Spain has installed a radar that will test methods for finding orbital debris hazardous to space navigation.
Following an 18-month design and development phase, the radar was installed near Santorcaz, about 30km from Madrid, and the first series of acceptance and validation tests are scheduled to begin in mid-November.
Early debris detection is crucial to help warn satellite operators of collision risks and to enable avoidance manoeuvres to be made. The newly installed radar will be used to develop future debris warning services.
Indra Espacio is the prime industrial partner and is responsible for the design and development of the radar transmitter. The development of the radar receiver was subcontracted to the Fraunhofer Institute for High Frequency Physics and Radar Techniques (FHR) in Wachtberg, Germany.
In a statement, Nicolas Bobrinsky, head of ESA’s SSA preparatory programme, said: ‘Installation of the test radar at Santorcaz is a significant milestone in ESA’s SSA programme.
‘Fielding a so-called “breadboard” radar means that Spanish and German industry are developing world-class technical expertise in the radar detection of hazardous space debris.’
According to ESA, the breadboard design makes the radar easily reconfigurable depending on test results, helping engineers to optimise its performance over time.
The radar deployed in Spain by ESA makes use of the monostatic design, in which the transmitter and receiver are co-located within just a few hundred metres.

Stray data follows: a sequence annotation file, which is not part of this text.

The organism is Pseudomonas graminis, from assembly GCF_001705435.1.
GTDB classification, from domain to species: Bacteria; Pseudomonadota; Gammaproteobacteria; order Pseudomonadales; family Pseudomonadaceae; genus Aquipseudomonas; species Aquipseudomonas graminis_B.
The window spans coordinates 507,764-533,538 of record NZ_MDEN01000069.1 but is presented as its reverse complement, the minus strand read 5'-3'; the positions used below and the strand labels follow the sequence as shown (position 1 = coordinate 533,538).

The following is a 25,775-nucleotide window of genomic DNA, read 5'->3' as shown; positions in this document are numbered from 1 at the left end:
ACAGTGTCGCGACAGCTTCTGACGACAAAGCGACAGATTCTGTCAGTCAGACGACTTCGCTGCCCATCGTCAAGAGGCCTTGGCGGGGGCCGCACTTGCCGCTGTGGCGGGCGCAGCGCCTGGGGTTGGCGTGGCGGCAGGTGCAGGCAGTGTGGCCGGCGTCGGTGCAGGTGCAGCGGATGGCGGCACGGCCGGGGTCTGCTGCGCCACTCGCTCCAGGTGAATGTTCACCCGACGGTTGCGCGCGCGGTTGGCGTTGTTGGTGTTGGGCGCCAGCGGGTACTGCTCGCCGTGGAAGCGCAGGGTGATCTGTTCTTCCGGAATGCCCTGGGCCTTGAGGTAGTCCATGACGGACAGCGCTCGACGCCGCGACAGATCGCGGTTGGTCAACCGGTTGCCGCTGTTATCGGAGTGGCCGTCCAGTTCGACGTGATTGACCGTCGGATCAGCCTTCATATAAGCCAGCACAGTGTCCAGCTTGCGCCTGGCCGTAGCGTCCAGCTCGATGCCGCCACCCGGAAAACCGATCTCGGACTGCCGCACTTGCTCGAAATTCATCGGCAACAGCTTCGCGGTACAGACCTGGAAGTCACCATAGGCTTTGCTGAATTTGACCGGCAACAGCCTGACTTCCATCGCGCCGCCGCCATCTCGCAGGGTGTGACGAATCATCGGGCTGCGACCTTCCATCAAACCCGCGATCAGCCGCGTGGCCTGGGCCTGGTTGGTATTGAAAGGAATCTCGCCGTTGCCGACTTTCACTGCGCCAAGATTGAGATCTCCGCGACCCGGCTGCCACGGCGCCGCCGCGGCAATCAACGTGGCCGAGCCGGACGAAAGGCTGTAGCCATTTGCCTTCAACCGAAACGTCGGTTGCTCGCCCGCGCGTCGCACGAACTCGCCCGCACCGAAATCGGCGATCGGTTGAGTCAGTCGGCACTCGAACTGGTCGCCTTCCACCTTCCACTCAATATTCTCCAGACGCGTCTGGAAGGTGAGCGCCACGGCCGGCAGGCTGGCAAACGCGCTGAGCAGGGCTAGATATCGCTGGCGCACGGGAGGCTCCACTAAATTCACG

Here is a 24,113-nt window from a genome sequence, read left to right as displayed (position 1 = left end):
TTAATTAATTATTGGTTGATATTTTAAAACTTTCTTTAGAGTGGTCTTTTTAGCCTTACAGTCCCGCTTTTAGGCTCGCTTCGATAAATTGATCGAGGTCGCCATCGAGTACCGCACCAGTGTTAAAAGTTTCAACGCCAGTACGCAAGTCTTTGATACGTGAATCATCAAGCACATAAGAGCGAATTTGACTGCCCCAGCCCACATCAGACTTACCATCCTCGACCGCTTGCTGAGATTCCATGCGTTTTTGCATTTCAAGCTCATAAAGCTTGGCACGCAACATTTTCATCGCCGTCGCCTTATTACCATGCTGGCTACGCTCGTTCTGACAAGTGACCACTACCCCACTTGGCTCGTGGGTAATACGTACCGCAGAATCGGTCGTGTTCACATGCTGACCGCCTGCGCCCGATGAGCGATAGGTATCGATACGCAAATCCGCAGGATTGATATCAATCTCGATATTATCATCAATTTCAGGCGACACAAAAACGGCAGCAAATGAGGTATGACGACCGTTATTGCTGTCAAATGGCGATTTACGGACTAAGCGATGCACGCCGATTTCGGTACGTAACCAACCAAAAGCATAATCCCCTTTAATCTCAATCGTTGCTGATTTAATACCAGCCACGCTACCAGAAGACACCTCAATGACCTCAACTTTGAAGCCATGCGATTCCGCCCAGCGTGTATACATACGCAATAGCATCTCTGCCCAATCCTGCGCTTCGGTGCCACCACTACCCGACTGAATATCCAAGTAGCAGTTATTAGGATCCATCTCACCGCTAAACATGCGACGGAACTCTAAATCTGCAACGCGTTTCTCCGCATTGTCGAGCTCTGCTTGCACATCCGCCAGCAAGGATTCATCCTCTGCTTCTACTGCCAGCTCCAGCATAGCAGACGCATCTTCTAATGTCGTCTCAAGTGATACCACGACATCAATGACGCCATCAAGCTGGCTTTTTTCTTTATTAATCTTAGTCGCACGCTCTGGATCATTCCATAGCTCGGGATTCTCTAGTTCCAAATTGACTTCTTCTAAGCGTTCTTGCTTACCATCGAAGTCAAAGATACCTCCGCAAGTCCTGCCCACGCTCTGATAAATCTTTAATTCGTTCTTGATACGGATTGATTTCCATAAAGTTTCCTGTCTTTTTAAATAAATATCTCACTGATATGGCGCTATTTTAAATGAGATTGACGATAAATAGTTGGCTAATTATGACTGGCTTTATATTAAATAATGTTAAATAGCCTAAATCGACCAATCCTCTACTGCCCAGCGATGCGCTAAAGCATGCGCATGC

A second contract to develop a bistatic design radar, in which the transmitter and receiver are separated by several hundreds of kilometres, was signed with a separate industrial grouping in September 2012.
‘This monostatic radar will be used to demonstrate and validate radar technologies for space debris surveillance in low-altitude orbits,’ said Gian Maria Pinna, ground segment manager in ESA’s SSA office.
‘Although the capabilities of the test radar are limited, its design will allow us to achieve considerable understanding of the technical problems inherent in orbital debris detection with radar techniques — a know-how that ESA is increasingly building up via the SSA programme.’
The bistatic and monostatic test radars will eventually be joined by an initial set of optical telescopes for the surveillance of higher-altitude orbits, and the entire system will be incrementally improved to develop precursor warning services for satellite operators.